The notion of climate change is not as recent as it may seem. We can find its roots way back in the 15th century, a time of European explorers and ocean travels, opening new routes of communications with the Far East as well as discovering the so-called “New World”: the American continent. This continent, even though it was inhabited, was discovered for the first time by men with a very different way of life and mindset from those of its indigenous inhabitants.
During the 15th and 16th centuries, new European settlements sprouted all along the African coast and the west coast of North and South America. At the same time Europe was not only going through religious turmoil, but also a scientific shift. It was then that the cycle of water, deforestation and climate was at the forefront of colonisation. New theories regarding the importance of trees being responsible for rainfall and heat and humidity were used as an excuse to occupy and work the land, in the belief that cutting down trees and establishing farmlands would bring a better climate, similar to Western Europe. Here we have the first theory of man-made climate change. The colonisers justified their occupation and taking the land from the indigenous people on the grounds that they would be using and transforming it, while the native people, allegedly, were not.
The 17th and 18th centuries saw a series of trial and error experiments regarding the transformation of those lands and the impact of mankind. As the scientific method become more and more current and measuring equipment improved, scientists were able to record the temperatures, precipitation and humidity levels. They were able to see the direct and indirect effects of man’s modification of his environment on the local climate, but also on neighbouring regions. The notion of climate spread to larger areas and by the end of the 18th century people started talking about a global climate.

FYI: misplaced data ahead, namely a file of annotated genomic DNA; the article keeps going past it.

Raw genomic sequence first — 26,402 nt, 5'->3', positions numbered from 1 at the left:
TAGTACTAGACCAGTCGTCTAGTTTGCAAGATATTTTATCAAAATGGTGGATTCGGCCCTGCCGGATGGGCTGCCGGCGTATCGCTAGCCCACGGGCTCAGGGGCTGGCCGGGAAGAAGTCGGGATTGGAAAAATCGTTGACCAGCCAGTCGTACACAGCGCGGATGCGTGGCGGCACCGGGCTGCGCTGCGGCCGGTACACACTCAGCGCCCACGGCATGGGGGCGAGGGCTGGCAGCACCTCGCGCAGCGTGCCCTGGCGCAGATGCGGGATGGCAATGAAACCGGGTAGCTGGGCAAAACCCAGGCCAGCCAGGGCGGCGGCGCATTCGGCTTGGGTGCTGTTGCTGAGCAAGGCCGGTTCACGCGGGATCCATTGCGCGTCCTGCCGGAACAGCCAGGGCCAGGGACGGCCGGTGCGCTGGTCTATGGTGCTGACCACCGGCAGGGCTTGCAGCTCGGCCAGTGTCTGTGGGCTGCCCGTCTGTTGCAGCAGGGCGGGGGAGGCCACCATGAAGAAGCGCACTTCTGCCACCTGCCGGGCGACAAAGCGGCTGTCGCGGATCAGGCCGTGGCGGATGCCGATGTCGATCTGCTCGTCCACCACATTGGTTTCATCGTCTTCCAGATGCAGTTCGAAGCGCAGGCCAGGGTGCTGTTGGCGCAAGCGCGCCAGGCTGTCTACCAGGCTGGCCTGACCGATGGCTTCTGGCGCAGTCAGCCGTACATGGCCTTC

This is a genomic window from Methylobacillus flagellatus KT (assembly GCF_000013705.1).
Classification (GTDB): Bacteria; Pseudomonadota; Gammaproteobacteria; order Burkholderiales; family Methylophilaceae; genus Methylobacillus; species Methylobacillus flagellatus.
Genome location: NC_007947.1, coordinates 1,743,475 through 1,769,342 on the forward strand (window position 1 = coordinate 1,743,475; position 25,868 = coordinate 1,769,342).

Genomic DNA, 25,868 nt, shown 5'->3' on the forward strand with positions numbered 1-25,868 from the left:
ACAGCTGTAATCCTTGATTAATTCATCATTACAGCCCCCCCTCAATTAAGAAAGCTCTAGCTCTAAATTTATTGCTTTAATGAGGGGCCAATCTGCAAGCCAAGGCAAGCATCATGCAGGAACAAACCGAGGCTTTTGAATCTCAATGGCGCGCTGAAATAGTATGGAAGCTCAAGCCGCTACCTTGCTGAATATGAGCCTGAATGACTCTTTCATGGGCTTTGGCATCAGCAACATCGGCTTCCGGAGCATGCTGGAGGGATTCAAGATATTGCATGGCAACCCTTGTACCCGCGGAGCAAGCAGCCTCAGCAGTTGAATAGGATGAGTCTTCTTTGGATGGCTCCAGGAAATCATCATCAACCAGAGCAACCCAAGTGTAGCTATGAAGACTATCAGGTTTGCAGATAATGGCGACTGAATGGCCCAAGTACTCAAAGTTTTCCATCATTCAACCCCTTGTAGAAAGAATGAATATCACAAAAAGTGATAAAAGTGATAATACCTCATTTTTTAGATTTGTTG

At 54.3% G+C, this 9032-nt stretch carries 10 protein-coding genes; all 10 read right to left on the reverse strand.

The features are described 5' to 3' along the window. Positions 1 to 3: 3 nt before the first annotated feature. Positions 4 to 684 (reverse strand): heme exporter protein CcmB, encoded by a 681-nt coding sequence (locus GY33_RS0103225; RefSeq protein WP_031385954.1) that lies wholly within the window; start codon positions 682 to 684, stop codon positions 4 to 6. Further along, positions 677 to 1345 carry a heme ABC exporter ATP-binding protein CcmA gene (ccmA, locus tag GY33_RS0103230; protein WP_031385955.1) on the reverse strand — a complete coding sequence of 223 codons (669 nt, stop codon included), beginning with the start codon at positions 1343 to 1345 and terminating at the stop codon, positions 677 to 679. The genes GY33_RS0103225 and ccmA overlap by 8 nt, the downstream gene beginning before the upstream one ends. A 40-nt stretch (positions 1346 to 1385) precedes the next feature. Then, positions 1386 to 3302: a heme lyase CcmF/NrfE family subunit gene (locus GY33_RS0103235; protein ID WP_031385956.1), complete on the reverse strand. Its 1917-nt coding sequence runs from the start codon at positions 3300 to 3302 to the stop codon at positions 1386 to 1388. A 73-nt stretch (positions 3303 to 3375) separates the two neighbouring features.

At that time, trees were still a crucial element in a country’s economy and climate. Regulations were implemented to monitor and maintain the health and size of forests in order to have enough rainfall and avoid droughts and famines. But for economies to grow, more and more wood was needed to fuel the furnaces and build pretty much everything, whereas in the 19th century, coal became the new charcoal and gradually became used in the furnaces and steam boilers instead of wood.
With new modes of transportation using fossil fuels, the once deadly local famines caused by droughts could be helped by the supply of food from elsewhere. Little by little, the once crucial roles of forests to bring rain was pushed aside, to the point where certain European countries, such as the UK and Ireland, were left almost without any primal forests. With the discovery of greenhouse gases in the early 19th century and a better understanding of their consequences in the 20th century, we are now experiencing another level of man-made climate change.
Today the tree is having a renaissance and many are being planted, although nowhere near enough. It is estimated that close to a trillion trees are needed in order to capture a large enough part of the carbon released into the atmosphere. But such new trees must also be chosen wisely for the preservation and restoration of the land and its wildlife. And last but not least, trees are essential in our lives, if only for the shade, the scent and the beauty they bring: they are simply a bridge between Mankind and Nature.
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